If Libraries Didn't Exist, Would Publishers Be Trying To Kill Book Lending?

from the making-life-that-little-bit-more-diffcult dept

Against the background of today's war on sharing, exemplified by SOPA and PIPA, traditional libraries underline an inconvenient truth: allowing people to share things – principally books in the case of libraries – does not lead to the collapse of the industry trying to sell those same things. But publishers really don't seem to have learned that lesson, judging by this article in the New York Times about the nonsensical attitude they have to libraries lending out ebooks:
In their eyes, borrowing an e-book from a library has been too easy. Worried that people will click to borrow an e-book from a library rather than click to buy it, almost all major publishers in the United States now block libraries' access to the e-book form of either all of their titles or their most recently published ones.
This suggests that if libraries didn't exist, and somebody tried to set one up, publishers would use the same logic to refuse to sell traditional books for that purpose. History shows that's an absurd position, but equally absurd are the efforts of publishers to make borrowing ebooks less convenient:
To keep their overall revenue from taking a hit from lost sales to individuals, publishers need to reintroduce more inconvenience for the borrower or raise the price for the library purchaser.
The article invokes the example of paperbacks published some time after the hardback edition as an equivalent situation. But that's about pricing: publishers don't try to make it "inconvenient" for people to borrow paperbacks from libraries by creating special low-quality copies that fall to pieces after a few loans (essentially what Harper Collins does with its ebooks), nor do they add surcharges to the paperback price to try to squeeze more from the libraries that lend them out.

Sadly, publishers really are thinking along these lines:
Ms. Thomas of Hachette says: "We've talked with librarians about the various levers we could pull," such as limiting the number of loans permitted or excluding recently published titles.
Publishers are so obsessed with stamping out this ebook sharing scourge that they are oblivious to two likely consequences of their current approach. One, obviously, is increased piracy: if potential customers want to try out an ebook before buying it, but it's not available for them to borrow at their local library, it will certainly be available somewhere online, if they look hard enough. The risk is that having procured an unauthorized copy, they don't then go on to replace it with an authorized one.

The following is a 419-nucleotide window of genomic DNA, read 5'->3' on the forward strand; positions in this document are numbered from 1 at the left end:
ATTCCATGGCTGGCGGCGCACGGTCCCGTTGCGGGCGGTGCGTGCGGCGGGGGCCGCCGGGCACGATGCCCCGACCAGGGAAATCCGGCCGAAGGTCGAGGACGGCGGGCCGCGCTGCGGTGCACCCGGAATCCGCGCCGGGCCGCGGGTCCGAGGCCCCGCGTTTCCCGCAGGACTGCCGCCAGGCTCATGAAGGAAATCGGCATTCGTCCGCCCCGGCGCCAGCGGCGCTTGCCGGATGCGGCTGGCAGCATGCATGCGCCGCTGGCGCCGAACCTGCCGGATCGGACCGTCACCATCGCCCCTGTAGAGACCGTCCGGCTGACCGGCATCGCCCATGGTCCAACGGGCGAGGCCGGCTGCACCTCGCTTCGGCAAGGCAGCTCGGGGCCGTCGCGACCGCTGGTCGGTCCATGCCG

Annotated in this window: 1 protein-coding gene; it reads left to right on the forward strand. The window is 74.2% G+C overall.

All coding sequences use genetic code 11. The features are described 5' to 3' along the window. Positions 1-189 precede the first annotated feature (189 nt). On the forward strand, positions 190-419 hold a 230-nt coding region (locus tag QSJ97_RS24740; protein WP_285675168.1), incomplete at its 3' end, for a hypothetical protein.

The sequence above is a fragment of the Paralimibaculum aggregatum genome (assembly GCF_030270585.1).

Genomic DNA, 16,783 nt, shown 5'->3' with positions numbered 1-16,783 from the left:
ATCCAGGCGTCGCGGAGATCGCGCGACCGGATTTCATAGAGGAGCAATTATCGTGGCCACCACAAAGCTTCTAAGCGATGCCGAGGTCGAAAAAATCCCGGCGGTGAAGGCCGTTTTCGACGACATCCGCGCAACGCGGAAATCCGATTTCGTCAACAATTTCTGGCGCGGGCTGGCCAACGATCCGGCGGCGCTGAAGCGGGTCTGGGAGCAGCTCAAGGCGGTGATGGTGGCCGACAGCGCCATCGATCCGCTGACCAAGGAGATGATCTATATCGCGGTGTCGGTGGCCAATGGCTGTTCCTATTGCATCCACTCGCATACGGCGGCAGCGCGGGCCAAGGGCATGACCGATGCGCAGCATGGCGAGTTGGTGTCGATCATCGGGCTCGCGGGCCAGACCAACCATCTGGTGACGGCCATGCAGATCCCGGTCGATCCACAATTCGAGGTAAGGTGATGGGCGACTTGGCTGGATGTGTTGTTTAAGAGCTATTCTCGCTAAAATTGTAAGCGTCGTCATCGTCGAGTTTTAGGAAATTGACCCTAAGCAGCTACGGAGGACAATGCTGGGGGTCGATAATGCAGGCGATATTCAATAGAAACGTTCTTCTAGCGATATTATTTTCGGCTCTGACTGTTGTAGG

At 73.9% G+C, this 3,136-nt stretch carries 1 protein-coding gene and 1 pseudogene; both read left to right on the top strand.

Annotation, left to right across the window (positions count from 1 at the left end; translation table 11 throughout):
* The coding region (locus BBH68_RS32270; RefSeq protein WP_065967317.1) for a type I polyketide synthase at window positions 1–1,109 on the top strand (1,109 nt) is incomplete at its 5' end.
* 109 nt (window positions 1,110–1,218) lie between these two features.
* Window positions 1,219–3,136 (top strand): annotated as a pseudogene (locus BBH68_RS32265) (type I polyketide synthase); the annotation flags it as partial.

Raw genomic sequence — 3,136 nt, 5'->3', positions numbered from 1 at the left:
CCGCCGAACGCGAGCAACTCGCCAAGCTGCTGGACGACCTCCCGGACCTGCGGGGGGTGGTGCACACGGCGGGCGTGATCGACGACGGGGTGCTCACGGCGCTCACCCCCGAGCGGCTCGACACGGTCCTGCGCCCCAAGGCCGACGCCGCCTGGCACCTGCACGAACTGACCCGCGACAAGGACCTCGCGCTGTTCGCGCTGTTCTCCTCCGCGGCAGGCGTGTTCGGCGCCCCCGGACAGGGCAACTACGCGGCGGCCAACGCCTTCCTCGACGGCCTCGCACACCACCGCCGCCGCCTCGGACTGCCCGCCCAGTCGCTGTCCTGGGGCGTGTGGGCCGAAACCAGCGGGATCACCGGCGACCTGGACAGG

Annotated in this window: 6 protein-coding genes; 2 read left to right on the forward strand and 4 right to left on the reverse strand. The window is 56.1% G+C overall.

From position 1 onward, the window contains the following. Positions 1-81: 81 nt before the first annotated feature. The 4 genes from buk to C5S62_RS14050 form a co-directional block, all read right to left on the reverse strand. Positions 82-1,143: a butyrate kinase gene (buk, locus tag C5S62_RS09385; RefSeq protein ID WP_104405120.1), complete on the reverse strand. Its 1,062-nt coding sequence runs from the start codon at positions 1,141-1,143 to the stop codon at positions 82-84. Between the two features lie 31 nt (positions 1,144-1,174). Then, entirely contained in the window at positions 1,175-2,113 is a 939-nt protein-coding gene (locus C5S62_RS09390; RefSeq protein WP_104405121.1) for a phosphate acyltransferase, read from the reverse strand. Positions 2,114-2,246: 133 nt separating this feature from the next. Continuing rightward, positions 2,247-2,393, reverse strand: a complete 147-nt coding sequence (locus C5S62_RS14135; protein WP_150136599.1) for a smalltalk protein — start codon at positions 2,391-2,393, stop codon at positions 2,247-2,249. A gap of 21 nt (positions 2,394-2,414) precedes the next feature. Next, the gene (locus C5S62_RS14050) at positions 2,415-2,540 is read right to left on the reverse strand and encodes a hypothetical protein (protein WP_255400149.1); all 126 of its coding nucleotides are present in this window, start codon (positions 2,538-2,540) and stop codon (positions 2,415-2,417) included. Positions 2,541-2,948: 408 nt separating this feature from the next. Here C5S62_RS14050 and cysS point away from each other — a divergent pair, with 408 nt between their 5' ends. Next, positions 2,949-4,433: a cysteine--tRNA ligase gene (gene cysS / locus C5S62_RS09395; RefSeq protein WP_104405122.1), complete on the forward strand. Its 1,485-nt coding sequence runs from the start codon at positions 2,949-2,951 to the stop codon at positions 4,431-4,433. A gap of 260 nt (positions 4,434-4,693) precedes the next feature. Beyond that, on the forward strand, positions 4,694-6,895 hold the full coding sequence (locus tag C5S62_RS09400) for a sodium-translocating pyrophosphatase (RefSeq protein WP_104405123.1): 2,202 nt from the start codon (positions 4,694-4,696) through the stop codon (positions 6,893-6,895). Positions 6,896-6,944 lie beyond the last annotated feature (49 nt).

The other problem for those publishers boycotting public libraries is evident from a comment by a librarian quoted in the New York Times piece:
Ms. Nesbitt adds, however, that many of the library's patrons aren't aware that other publishers are withholding e-books from it.
If library users aren't aware that certain titles are being withheld, that means they haven't asked for them - probably because they haven't heard of those ebooks, or think they won't be interested. Keeping titles out of public libraries makes it less likely that readers will ever find out about them or change their minds. After all, as the article goes on to say, there is no lack of alternatives:
While many major publishers have effectively gone on strike, more than 1,000 smaller publishers, who don’t have best-seller sales that need protection, happily sell e-books to libraries. That means the public library has plenty of e-books available for the asking — no waiting.
A familiar pattern emerges. Small, innovative publishers who are ready to adapt, reap the benefits by meeting the growing demand for ebooks at local libraries – and doubtless picking up knock-on sales as a result. Meanwhile, big, sclerotic publishers resist trying out new business models, preferring to make the use of digital formats for lending as "inconvenient" as possible – in the forlorn hope that readers will just give up and buy something. We all know how that story ends.

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Filed Under: books, ebooks, lending, libraries, publishing

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  1. identicon
    Anonymous Coward, 5 Jan 2012 @ 9:00am


    If I may add to what you said Steerpike. You have it down pat, but there are a few notable additions I'd like to make. I have several e-readers in my household and have purchased a few as gifts, I am also a major techie and have kept up with what's been transpiring as far as ebooks and libraries and the publishers are up to.